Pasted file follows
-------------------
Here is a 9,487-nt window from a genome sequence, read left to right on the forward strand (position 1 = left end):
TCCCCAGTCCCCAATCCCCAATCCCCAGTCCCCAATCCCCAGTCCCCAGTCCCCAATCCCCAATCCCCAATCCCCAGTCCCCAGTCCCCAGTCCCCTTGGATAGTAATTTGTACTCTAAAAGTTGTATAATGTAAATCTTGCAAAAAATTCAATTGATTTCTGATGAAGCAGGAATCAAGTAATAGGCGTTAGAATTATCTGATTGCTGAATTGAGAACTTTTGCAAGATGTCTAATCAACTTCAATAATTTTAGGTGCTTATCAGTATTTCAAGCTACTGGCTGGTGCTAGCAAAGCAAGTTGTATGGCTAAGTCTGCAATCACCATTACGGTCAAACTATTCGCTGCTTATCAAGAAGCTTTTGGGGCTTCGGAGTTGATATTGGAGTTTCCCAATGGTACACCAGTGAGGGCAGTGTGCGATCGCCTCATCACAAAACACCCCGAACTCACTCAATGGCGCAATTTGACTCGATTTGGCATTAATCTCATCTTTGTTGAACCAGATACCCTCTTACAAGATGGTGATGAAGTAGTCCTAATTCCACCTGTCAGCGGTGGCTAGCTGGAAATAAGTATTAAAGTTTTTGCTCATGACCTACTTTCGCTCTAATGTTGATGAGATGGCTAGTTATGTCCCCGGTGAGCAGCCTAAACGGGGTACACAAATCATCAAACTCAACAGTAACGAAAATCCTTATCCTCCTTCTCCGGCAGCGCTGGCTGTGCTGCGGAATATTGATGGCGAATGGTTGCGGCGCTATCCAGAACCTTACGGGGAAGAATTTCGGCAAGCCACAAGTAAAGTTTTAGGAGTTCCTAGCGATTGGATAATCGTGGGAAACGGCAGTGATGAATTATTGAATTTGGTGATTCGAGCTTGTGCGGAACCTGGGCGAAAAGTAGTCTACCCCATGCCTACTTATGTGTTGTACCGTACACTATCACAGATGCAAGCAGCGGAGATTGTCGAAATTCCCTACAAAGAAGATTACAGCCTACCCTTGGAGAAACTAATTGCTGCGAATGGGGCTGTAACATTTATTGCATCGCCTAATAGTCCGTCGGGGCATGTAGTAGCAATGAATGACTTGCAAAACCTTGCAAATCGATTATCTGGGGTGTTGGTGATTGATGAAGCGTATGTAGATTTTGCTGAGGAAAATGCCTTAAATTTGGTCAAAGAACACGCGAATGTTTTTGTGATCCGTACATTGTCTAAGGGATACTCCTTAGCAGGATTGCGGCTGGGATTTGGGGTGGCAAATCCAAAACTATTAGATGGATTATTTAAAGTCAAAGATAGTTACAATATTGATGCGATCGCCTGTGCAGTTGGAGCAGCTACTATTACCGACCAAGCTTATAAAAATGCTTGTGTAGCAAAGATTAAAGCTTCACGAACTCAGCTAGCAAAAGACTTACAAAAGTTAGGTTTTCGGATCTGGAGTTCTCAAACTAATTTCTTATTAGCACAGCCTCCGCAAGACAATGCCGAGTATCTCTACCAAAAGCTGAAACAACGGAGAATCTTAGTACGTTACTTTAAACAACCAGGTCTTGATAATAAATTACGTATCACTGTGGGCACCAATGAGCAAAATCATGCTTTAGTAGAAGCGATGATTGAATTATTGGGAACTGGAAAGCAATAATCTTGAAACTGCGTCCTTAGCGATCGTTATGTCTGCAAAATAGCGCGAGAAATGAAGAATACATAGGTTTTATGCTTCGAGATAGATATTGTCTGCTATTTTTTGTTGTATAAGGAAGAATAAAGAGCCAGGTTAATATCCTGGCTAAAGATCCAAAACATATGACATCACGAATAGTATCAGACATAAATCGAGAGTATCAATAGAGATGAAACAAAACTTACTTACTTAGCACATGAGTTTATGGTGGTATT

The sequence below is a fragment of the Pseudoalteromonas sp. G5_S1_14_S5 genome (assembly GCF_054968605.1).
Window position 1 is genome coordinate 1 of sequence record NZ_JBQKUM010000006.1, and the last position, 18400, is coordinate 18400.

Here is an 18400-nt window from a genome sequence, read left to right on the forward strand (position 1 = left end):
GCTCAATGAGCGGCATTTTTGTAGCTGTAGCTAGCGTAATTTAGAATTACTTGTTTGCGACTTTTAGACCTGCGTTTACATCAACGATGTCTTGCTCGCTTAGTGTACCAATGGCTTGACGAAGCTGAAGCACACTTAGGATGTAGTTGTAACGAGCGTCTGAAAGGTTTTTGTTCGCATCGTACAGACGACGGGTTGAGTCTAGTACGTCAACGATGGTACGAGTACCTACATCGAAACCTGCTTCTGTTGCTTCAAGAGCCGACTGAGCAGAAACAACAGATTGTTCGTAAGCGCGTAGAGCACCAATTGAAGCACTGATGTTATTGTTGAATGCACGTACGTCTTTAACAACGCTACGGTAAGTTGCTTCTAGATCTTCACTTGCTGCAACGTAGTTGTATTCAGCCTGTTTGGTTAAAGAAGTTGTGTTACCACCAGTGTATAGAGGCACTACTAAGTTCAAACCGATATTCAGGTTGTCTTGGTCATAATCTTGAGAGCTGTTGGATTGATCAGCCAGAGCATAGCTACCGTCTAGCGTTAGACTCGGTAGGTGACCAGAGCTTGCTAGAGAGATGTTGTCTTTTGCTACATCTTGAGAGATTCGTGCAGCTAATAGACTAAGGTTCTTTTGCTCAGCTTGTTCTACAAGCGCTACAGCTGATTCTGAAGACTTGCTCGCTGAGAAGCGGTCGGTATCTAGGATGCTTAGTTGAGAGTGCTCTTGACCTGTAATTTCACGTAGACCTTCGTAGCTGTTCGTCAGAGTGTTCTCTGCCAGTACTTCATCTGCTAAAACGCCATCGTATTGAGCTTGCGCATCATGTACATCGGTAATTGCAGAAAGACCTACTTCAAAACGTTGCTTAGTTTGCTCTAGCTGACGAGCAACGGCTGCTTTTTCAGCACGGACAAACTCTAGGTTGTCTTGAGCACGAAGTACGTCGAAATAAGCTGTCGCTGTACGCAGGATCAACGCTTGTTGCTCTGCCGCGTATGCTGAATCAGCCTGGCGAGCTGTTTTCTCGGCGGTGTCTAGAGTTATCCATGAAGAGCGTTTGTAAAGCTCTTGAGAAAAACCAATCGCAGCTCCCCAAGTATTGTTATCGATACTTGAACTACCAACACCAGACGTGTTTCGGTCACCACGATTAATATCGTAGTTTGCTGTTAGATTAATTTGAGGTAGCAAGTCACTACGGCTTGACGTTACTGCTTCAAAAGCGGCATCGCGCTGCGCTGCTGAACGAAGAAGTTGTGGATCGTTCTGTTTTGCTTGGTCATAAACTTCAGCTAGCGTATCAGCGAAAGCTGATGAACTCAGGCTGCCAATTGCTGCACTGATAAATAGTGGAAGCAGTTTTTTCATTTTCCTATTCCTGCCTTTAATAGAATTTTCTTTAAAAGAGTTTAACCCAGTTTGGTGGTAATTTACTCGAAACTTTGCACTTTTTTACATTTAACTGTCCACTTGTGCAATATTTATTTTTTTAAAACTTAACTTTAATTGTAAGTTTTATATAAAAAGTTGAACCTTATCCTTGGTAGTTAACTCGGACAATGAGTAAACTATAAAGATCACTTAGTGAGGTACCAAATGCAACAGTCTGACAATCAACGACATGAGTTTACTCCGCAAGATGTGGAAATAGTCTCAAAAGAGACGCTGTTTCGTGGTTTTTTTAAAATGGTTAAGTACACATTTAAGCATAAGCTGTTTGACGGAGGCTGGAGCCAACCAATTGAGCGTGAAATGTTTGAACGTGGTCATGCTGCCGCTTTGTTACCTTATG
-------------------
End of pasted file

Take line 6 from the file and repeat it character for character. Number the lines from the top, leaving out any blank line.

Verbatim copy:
GCTCAATGAGCGGCATTTTTGTAGCTGTAGCTAGCGTAATTTAGAATTACTTGTTTGCGACTTTTAGACCTGCGTTTACATCAACGATGTCTTGCTCGCTTAGTGTACCAATGGCTTGACGAAGCTGAAGCACACTTAGGATGTAGTTGTAACGAGCGTCTGAAAGGTTTTTGTTCGCATCGTACAGACGACGGGTTGAGTCTAGTACGTCAACGATGGTACGAGTACCTACATCGAAACCTGCTTCTGTTGCTTCAAGAGCCGACTGAGCAGAAACAACAGATTGTTCGTAAGCGCGTAGAGCACCAATTGAAGCACTGATGTTATTGTTGAATGCACGTACGTCTTTAACAACGCTACGGTAAGTTGCTTCTAGATCTTCACTTGCTGCAACGTAGTTGTATTCAGCCTGTTTGGTTAAAGAAGTTGTGTTACCACCAGTGTATAGAGGCACTACTAAGTTCAAACCGATATTCAGGTTGTCTTGGTCATAATCTTGAGAGCTGTTGGATTGATCAGCCAGAGCATAGCTACCGTCTAGCGTTAGACTCGGTAGGTGACCAGAGCTTGCTAGAGAGATGTTGTCTTTTGCTACATCTTGAGAGATTCGTGCAGCTAATAGACTAAGGTTCTTTTGCTCAGCTTGTTCTACAAGCGCTACAGCTGATTCTGAAGACTTGCTCGCTGAGAAGCGGTCGGTATCTAGGATGCTTAGTTGAGAGTGCTCTTGACCTGTAATTTCACGTAGACCTTCGTAGCTGTTCGTCAGAGTGTTCTCTGCCAGTACTTCATCTGCTAAAACGCCATCGTATTGAGCTTGCGCATCATGTACATCGGTAATTGCAGAAAGACCTACTTCAAAACGTTGCTTAGTTTGCTCTAGCTGACGAGCAACGGCTGCTTTTTCAGCACGGACAAACTCTAGGTTGTCTTGAGCACGAAGTACGTCGAAATAAGCTGTCGCTGTACGCAGGATCAACGCTTGTTGCTCTGCCGCGTATGCTGAATCAGCCTGGCGAGCTGTTTTCTCGGCGGTGTCTAGAGTTATCCATGAAGAGCGTTTGTAAAGCTCTTGAGAAAAACCAATCGCAGCTCCCCAAGTATTGTTATCGATACTTGAACTACCAACACCAGACGTGTTTCGGTCACCACGATTAATATCGTAGTTTGCTGTTAGATTAATTTGAGGTAGCAAGTCACTACGGCTTGACGTTACTGCTTCAAAAGCGGCATCGCGCTGCGCTGCTGAACGAAGAAGTTGTGGATCGTTCTGTTTTGCTTGGTCATAAACTTCAGCTAGCGTATCAGCGAAAGCTGATGAACTCAGGCTGCCAATTGCTGCACTGATAAATAGTGGAAGCAGTTTTTTCATTTTCCTATTCCTGCCTTTAATAGAATTTTCTTTAAAAGAGTTTAACCCAGTTTGGTGGTAATTTACTCGAAACTTTGCACTTTTTTACATTTAACTGTCCACTTGTGCAATATTTATTTTTTTAAAACTTAACTTTAATTGTAAGTTTTATATAAAAAGTTGAACCTTATCCTTGGTAGTTAACTCGGACAATGAGTAAACTATAAAGATCACTTAGTGAGGTACCAAATGCAACAGTCTGACAATCAACGACATGAGTTTACTCCGCAAGATGTGGAAATAGTCTCAAAAGAGACGCTGTTTCGTGGTTTTTTTAAAATGGTTAAGTACACATTTAAGCATAAGCTGTTTGACGGAGGCTGGAGCCAACCAATTGAGCGTGAAATGTTTGAACGTGGTCATGCTGCCGCTTTGTTACCTTATG